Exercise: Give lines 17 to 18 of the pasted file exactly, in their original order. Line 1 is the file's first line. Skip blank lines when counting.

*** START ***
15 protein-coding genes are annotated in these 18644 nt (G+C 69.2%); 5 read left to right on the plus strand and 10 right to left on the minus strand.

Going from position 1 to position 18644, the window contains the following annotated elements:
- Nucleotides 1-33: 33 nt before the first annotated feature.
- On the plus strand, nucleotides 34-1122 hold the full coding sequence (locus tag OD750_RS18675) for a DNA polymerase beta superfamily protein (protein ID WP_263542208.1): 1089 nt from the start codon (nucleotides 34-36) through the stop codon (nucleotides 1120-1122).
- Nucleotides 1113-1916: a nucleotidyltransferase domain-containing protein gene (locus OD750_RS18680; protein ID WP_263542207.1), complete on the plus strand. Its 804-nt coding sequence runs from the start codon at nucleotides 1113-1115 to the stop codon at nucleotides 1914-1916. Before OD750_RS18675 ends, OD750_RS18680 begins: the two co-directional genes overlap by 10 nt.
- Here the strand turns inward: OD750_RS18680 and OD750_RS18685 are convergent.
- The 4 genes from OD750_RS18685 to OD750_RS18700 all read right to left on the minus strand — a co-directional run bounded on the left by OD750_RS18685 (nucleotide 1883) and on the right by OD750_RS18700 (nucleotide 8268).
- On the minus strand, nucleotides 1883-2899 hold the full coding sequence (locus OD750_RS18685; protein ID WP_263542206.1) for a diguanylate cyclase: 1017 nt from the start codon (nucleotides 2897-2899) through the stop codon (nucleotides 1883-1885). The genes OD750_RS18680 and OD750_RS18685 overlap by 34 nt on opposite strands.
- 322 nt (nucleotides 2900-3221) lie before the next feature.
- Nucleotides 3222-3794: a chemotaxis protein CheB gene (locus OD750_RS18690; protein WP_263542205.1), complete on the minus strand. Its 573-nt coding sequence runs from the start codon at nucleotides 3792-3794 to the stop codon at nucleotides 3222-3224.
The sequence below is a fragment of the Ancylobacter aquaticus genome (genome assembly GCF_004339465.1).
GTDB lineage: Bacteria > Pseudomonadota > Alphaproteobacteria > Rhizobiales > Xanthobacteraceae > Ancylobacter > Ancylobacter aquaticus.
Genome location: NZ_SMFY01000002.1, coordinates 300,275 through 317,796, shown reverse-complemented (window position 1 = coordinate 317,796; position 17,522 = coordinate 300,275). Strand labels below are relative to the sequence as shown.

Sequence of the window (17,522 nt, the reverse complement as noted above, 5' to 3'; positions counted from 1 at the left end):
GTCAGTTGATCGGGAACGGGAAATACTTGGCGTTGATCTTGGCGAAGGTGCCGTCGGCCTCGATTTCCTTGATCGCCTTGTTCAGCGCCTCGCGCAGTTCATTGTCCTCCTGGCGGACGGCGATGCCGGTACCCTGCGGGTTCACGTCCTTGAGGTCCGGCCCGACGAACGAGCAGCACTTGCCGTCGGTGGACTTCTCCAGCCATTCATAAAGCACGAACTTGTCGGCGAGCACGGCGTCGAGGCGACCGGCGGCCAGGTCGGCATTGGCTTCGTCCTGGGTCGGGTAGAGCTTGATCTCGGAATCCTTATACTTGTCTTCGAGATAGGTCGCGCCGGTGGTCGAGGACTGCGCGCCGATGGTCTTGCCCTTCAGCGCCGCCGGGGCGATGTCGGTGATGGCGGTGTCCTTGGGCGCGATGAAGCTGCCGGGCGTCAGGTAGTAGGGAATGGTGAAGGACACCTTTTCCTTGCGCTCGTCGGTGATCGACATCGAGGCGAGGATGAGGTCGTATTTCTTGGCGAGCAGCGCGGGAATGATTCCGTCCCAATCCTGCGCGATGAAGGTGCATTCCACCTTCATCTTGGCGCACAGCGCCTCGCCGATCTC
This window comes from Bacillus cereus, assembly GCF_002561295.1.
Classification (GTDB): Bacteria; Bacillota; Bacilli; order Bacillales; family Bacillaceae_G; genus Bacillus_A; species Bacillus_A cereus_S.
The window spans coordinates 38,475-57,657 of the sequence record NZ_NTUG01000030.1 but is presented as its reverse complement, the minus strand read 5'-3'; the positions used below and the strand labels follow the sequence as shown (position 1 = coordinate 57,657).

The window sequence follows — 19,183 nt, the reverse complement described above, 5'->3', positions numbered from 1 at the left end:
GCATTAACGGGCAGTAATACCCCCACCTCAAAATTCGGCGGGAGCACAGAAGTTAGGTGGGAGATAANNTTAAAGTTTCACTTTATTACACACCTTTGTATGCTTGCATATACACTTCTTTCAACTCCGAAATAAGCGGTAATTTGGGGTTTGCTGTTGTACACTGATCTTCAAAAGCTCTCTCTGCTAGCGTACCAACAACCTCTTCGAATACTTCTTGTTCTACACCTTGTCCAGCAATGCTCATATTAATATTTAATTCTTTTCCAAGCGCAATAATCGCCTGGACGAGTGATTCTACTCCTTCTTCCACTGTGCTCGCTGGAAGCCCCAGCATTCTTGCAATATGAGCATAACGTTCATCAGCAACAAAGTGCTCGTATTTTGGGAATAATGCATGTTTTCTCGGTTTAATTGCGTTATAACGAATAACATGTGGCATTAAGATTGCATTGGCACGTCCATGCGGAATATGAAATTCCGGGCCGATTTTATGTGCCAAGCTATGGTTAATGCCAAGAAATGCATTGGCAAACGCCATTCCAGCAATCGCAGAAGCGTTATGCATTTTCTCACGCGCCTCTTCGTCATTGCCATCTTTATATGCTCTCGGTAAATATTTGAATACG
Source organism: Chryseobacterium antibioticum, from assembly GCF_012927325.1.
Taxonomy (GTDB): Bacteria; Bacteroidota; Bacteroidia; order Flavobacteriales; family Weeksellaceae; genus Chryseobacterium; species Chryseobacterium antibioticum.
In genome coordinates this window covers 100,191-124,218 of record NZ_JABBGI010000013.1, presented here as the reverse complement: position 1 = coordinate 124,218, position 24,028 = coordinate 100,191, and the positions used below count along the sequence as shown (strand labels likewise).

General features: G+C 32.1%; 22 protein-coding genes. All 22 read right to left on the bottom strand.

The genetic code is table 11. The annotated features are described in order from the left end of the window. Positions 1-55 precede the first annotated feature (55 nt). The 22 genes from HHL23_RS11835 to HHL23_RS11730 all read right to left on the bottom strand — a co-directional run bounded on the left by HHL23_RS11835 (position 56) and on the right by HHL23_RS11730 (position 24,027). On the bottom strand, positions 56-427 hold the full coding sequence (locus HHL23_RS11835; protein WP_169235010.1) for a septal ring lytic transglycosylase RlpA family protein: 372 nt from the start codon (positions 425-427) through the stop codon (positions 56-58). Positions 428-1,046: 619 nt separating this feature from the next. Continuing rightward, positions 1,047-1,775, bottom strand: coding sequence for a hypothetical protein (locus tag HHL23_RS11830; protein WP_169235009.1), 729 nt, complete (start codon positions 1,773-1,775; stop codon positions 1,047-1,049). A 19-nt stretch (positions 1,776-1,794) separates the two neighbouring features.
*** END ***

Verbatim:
Classification (GTDB): Bacteria; Bacillota; Bacilli; order Bacillales; family Bacillaceae_G; genus Bacillus_A; species Bacillus_A cereus_S.
The window spans coordinates 38,475-57,657 of the sequence record NZ_NTUG01000030.1 but is presented as its reverse complement, the minus strand read 5'-3'; the positions used below and the strand labels follow the sequence as shown (position 1 = coordinate 57,657).